Palma, nestled at the head of the deep bay of Palma, is a mecca for superyachts, flotillas and bareboat boat charter bases alike. Palma offers a myriad of mooring options and a wide range of services associated with the yachting industry but it does pay to shop around to get the best deals as prices skyrocket during July and August.

As the capital city of Mallorca, Palma is a very pleasant place to visit. Well thought out shady placas (squares) allow time to contemplate the often grandiose architecture, while the waterfront sports many upmarket bars in a sophisticated atmosphere. Further from the waters edge there is no shortage of fabulous restaurants, more bars and a plethora of nightlife choices. Indeed it doesn’t take long to work out that the Spanish are the real night owls of Europe and fairly rowdy with it, so don’t forget to pack your dancing shoes and be prepared to party hard all night long.

Provisioning is easy in Palma. Several outlying industrial/commercial areas have everything you might want that can’t be found elsewhere in town.

When entering Puerto de Palma (the main port) it can be a bit confusing as to where each marina starts and stops and who is who. Therefore, if you have a chance, try and book your spot before you arrive and get precise directions. Some marinas offer good mid-week deals when they are less busy. Real Club Nautico is one that commonly has special offers and is well positioned for visiting the main tourist centre of town. All the marinas have lazy lines, power, water, offer Wi-Fi (of varying standards!) and the usual toilet and shower facilities. Expect to pay between 60€ and 90€ for a 12m yacht per night (2014) with power and water often attracting a hefty extra charge; 20€ for both per night is not uncommon (2014).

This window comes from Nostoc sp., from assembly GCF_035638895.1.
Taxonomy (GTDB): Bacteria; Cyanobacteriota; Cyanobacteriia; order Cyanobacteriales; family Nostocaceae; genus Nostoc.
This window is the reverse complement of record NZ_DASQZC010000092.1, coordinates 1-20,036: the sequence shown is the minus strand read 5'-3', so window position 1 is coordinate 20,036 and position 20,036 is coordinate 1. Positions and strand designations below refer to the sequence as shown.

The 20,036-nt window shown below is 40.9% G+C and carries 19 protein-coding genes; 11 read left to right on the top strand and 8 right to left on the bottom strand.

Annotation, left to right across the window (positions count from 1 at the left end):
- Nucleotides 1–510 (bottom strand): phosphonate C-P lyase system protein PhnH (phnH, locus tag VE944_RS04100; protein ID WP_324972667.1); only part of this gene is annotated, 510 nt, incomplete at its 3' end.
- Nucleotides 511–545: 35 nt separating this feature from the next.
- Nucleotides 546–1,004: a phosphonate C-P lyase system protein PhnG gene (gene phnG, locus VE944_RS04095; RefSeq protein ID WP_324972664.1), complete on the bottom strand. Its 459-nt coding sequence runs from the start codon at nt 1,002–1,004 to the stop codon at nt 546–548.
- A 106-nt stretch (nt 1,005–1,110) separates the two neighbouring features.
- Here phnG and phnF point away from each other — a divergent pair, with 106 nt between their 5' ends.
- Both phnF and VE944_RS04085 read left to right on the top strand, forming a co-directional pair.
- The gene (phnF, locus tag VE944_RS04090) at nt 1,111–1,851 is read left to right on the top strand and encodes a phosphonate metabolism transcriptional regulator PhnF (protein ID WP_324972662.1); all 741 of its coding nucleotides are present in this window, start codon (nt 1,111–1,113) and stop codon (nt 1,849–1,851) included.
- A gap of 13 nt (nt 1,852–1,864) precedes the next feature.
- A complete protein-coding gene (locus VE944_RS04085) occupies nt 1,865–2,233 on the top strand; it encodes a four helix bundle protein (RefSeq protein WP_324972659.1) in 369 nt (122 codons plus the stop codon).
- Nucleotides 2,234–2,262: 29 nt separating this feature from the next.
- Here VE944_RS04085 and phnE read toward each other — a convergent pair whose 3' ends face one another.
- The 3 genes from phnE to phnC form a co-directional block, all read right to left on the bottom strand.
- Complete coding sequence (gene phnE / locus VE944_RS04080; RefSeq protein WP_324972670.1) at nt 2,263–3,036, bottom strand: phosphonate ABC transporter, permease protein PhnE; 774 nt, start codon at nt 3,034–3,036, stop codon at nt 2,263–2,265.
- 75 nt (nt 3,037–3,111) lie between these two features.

Palma plays host to several large sailing regattas and boat shows throughout the main summer season and at these times berths are scarce and premiums even higher so if you want to save on hassle and money avoid these times. That being said these events are a spectacle in their own right and it can be immense fun to join the throng and ogle “the haves” and “the have yachts”.

From Palma you have access to various day trips all over the island but one of the best is the Palma to Soller train. This is a lovely journey of about 1 hour through picturesque countryside connecting Palma with the more dramatic west coast of Mallorca. There are 5 trains per day. (15€ Palma to Soller, 21€ Palma return ticket 2015) Soller is a very attractive old town in which to spend a few hours and has many walking options including access to La Ruta de Pedra en Sec; a 170km long walking track that follows old stone walled donkey tracks through the Tramuntana mountain range of the west coast. The scenery from the ridges here is stunningly dramatic and worth every drop of sweat. From Soller you can take a vintage electric tram to the Port of Soller (5€ 2015) some 5 km away. This is a lovely harbour side village with a laidback shabby chic vibe.

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